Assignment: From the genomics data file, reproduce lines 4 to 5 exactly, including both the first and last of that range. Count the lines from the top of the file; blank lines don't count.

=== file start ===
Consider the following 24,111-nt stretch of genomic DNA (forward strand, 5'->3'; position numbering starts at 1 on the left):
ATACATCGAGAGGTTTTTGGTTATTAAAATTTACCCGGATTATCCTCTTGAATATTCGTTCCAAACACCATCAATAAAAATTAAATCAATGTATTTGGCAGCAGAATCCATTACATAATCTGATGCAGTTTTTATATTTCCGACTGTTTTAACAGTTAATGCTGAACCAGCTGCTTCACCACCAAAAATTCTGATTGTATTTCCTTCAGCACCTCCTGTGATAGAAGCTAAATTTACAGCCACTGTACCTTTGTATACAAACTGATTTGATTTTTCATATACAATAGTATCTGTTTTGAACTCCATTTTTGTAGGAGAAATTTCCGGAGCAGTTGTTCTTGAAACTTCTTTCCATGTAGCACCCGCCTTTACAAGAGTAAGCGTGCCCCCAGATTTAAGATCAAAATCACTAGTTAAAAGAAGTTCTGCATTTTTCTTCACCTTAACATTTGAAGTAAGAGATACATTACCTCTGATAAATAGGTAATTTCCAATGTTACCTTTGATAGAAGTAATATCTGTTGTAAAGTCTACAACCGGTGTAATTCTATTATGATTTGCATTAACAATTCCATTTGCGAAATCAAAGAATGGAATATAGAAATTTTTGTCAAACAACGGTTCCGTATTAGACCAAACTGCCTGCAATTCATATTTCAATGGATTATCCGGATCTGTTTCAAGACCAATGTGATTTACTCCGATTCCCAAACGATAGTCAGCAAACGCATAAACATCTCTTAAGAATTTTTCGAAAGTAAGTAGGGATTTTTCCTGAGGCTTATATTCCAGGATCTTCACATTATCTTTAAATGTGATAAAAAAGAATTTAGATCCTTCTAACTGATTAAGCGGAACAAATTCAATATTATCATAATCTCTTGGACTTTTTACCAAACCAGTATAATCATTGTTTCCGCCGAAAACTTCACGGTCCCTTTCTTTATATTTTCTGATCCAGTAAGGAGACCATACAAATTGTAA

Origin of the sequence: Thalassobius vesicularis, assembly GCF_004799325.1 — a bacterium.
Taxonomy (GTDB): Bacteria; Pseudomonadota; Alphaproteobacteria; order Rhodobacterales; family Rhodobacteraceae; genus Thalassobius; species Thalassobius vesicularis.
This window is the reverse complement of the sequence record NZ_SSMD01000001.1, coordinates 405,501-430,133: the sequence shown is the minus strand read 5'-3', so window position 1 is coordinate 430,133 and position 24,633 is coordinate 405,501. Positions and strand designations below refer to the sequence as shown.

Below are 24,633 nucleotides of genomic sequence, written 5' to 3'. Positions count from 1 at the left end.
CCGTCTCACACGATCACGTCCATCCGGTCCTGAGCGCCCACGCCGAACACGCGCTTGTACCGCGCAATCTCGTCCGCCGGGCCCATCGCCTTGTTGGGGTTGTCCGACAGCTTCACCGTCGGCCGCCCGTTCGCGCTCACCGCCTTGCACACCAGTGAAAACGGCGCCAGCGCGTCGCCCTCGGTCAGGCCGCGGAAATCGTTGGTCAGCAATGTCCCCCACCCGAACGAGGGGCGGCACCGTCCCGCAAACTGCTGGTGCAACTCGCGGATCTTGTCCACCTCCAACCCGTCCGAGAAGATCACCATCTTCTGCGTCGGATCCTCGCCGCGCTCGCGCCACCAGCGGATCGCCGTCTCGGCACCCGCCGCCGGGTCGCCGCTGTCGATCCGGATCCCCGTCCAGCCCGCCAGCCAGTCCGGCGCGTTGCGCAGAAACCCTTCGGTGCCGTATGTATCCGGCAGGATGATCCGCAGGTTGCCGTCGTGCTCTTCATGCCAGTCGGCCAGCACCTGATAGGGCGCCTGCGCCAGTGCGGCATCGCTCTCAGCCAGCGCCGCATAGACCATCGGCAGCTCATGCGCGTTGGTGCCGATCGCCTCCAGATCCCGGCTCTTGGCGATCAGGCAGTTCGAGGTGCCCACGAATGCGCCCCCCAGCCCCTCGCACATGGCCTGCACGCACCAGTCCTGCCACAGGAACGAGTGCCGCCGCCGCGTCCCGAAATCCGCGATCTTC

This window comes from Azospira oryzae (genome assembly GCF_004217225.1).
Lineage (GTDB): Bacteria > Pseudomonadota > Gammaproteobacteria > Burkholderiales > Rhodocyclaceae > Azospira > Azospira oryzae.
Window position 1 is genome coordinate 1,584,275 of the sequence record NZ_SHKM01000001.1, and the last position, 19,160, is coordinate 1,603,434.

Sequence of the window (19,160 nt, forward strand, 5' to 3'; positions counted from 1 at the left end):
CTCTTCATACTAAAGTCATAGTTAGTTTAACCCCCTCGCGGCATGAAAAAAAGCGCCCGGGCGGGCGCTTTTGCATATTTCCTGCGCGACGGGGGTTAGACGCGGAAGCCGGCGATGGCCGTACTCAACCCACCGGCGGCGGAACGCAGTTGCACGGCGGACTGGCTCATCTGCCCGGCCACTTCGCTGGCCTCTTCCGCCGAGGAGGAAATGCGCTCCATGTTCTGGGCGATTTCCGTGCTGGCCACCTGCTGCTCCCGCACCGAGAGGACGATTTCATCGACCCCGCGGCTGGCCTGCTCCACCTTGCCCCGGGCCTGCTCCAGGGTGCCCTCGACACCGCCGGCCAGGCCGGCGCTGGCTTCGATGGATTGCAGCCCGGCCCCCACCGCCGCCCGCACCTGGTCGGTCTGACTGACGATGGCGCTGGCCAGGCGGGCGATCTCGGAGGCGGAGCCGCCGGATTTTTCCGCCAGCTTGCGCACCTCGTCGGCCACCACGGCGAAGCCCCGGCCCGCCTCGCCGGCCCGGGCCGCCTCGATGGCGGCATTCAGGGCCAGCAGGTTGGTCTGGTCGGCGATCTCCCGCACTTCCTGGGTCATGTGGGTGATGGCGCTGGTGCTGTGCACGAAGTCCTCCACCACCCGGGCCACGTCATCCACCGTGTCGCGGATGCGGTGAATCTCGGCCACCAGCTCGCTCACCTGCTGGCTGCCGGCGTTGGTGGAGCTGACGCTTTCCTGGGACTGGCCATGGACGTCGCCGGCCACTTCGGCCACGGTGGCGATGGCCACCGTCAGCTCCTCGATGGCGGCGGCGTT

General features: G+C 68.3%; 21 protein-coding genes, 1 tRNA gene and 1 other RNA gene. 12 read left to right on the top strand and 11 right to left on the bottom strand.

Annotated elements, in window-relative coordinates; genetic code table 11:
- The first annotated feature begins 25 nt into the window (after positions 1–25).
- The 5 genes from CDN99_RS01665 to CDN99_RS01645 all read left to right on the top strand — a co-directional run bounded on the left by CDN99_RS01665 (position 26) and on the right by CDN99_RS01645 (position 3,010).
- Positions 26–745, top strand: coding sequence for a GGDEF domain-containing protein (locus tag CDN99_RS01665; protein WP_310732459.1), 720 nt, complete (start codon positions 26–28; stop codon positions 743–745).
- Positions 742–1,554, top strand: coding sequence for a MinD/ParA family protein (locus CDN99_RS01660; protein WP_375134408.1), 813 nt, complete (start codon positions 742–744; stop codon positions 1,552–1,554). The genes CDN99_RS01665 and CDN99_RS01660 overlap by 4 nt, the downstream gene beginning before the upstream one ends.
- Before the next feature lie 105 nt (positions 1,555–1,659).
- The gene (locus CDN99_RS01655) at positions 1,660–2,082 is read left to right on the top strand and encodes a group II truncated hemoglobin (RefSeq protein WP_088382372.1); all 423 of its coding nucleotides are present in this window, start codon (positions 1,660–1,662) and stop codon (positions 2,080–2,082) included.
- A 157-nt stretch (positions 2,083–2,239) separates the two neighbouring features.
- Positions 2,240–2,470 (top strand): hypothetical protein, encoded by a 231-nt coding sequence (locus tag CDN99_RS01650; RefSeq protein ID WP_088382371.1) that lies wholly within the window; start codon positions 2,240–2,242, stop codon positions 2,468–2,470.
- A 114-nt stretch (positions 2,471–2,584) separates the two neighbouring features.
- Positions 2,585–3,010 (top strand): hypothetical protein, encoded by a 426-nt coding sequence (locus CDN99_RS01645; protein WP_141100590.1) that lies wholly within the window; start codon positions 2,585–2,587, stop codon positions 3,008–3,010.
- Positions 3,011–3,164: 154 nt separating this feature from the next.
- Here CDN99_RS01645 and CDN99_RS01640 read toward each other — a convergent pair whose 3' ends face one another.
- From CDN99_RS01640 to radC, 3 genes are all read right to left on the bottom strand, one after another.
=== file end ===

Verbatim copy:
Taxonomy (GTDB): Bacteria; Pseudomonadota; Alphaproteobacteria; order Rhodobacterales; family Rhodobacteraceae; genus Thalassobius; species Thalassobius vesicularis.
This window is the reverse complement of the sequence record NZ_SSMD01000001.1, coordinates 405,501-430,133: the sequence shown is the minus strand read 5'-3', so window position 1 is coordinate 430,133 and position 24,633 is coordinate 405,501. Positions and strand designations below refer to the sequence as shown.